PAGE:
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Copaxone Profit will Continue to Fall, But Teva is Set to Double Down on Biosimilars

Copaxone Profit will Continue to Fall, But Teva is Set to Double Down on Biosimilars

Speaking at J.P. Morgan’s Healthcare Conference on Monday, CEO Kåre Schultz said he expects the U.S. generic market to stabilize in 2019

Lilach Baumer and Hezi Sternlicht  :  2019-01-08T10:03:32..
Teva Pharmaceutical Industries Ltd. will continue to see its profits from multiple sclerosis drug Copaxone diminish, according to CEO Kåre Schultz. Responsible for a fifth of Teva’s revenues in 2016 and over $40 billion in sales since 1996, Teva’s Copaxone revenues have been falling ever since generic competitors entered the European market in late 2016 and the U.S. market in late 2017. The trend is expected to continue in the first quarter of 2019, Shultz said speaking at a healthcare event hosted by J.P. Morgan in San Francisco Monday. The U.S. generic drug front is expected to stabilize this year, Schultz said.

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Despite streamlining its portfolio over the past year, Teva is still one of the world’s largest generics manufacturers, and the downward pricing pressure has hit the company’s profit margins hard.

Teva CEO Kåre Schultz. Photo: PR Teva CEO Kåre Schultz. Photo: PR Teva CEO Kåre Schultz. Photo: PR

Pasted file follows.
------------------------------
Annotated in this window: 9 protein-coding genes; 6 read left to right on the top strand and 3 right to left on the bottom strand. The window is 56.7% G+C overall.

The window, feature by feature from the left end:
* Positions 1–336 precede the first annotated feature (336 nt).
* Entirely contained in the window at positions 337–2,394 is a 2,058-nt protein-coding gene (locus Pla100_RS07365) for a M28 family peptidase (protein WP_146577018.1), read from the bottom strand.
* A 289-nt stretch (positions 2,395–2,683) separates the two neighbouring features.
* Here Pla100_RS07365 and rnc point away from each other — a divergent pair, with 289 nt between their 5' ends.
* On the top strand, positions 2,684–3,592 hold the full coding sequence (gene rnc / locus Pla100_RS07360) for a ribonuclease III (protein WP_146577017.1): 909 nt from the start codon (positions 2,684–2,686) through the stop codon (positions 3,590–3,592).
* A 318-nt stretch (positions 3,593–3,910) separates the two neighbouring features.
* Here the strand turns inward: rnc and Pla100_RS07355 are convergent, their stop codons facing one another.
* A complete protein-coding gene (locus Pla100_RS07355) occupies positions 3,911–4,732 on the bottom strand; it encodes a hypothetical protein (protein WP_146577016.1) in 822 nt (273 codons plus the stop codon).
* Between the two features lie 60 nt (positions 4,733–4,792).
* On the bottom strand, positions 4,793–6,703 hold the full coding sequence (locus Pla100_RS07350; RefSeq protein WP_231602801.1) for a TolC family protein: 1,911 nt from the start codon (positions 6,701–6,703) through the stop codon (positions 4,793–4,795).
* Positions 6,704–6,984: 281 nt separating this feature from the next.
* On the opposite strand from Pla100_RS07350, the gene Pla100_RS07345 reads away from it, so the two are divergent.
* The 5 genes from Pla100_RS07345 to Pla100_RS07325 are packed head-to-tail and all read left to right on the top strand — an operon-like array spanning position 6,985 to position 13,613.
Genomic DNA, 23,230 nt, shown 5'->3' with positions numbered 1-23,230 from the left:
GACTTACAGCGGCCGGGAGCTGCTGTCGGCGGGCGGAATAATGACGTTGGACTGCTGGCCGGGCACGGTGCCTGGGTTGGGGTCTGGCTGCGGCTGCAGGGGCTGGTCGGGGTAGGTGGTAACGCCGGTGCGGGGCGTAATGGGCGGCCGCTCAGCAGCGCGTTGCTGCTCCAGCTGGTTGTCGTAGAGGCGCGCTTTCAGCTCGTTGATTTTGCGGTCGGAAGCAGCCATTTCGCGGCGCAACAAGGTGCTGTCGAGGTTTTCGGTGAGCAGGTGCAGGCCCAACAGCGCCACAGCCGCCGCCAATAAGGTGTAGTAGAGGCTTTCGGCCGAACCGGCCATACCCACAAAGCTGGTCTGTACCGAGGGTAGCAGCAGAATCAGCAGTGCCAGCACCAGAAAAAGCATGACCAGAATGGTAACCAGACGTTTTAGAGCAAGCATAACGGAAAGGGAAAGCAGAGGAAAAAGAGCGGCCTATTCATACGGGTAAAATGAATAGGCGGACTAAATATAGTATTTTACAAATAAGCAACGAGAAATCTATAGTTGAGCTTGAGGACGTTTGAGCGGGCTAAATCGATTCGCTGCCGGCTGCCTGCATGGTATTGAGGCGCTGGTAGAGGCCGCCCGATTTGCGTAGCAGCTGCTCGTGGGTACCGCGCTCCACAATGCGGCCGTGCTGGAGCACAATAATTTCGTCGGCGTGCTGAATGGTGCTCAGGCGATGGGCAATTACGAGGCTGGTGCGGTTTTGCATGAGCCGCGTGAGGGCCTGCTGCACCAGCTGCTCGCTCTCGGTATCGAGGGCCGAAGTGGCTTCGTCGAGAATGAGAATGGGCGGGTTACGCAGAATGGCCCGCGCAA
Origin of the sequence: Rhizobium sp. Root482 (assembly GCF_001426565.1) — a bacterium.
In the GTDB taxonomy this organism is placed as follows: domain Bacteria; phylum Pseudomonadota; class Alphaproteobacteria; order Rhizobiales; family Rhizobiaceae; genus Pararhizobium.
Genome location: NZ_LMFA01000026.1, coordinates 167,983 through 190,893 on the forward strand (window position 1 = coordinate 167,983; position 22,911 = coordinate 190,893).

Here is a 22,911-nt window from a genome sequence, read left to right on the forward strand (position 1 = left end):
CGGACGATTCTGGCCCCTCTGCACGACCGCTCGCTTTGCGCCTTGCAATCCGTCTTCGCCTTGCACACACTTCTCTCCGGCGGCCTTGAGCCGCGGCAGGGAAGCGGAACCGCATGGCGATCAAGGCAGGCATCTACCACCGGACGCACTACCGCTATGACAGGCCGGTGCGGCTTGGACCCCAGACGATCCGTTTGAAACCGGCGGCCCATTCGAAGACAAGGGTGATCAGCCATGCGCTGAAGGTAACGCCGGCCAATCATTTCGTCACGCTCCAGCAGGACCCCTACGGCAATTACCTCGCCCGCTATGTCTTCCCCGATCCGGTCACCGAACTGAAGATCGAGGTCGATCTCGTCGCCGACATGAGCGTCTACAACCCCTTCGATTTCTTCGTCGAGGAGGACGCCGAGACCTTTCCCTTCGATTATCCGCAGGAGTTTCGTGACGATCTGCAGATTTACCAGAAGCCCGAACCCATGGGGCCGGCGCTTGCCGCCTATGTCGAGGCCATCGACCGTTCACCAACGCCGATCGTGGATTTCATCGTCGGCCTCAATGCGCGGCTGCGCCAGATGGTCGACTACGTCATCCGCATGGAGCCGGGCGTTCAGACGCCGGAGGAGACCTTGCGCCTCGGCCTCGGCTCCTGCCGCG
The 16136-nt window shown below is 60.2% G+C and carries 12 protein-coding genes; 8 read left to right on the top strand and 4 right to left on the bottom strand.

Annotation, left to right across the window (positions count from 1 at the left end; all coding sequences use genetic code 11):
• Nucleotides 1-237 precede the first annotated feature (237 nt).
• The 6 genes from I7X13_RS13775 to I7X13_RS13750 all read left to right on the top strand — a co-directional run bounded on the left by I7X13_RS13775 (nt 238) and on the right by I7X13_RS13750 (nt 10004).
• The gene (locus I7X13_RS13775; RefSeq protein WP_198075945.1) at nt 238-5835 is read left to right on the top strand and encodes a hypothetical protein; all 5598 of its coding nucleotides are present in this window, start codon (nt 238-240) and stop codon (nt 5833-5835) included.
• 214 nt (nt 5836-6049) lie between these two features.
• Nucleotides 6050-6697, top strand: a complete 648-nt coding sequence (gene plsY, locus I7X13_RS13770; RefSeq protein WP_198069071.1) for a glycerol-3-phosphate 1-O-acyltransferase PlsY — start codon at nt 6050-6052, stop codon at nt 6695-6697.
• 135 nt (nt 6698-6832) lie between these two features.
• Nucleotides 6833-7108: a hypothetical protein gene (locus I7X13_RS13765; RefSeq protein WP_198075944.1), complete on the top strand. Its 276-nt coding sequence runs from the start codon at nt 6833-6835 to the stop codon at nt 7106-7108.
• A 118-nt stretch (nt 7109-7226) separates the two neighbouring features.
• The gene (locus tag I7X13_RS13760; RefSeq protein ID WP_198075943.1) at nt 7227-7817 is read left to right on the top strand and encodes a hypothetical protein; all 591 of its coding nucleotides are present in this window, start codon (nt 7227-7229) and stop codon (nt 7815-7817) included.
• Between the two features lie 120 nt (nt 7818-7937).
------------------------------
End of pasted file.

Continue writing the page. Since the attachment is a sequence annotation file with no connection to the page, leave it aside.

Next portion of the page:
Teva’s debt stood at $27.6 billion as of the third quarter of 2018, a substantial reduction from the company’s original $35 billion debt it picked up to finance its 2016 acquisition of Allergan’s generic business Actavis. The company’s stock has taken a blow since its $70 August 2015 peak, and investor hype, seen briefly following Schultz’ appointment in late 2017, has since cooled down, bringing the stock to orbit around $20.

The company’s reorganization plan, announced in December 2017, is progressing well, Schultz said. The plan includes facility divestment and shutdowns, and a 25% global workforce cut by the end of 2019, the majority of which has already taken place. Teva does not intend any more major asset divestments, Schultz said, nor major acquisitions. Teva’s CEO also referred to Teva’s March 2018 bond issuance—$4.5 billion worth of junk bonds—which he said is giving the company more breathing space.

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In terms of the company’s portfolio—streamlined as part of Teva’s restructuring—Teva has cut much of its non-profitable products and managed to make others profitable, Schultz said. He reiterated a December 2017 statement saying the company intends to double down on complex generics, specifically referring to biosimilars—generic versions of drugs that are almost identical to the original drugs manufactured from biological sources.

Teva reported revenues of $4.5 billion for the third quarter of 2018, down from $4.7 billion in the second quarter of the year. The company reported revenues of $5.6 billion for the same period in 2017. GAAP gross profit for the third quarter of 2018 was $2.021 billion, a 24% decrease year-over-year. The company also stated it reduced its spend base by $1.8 billion in the first nine months of 2018.
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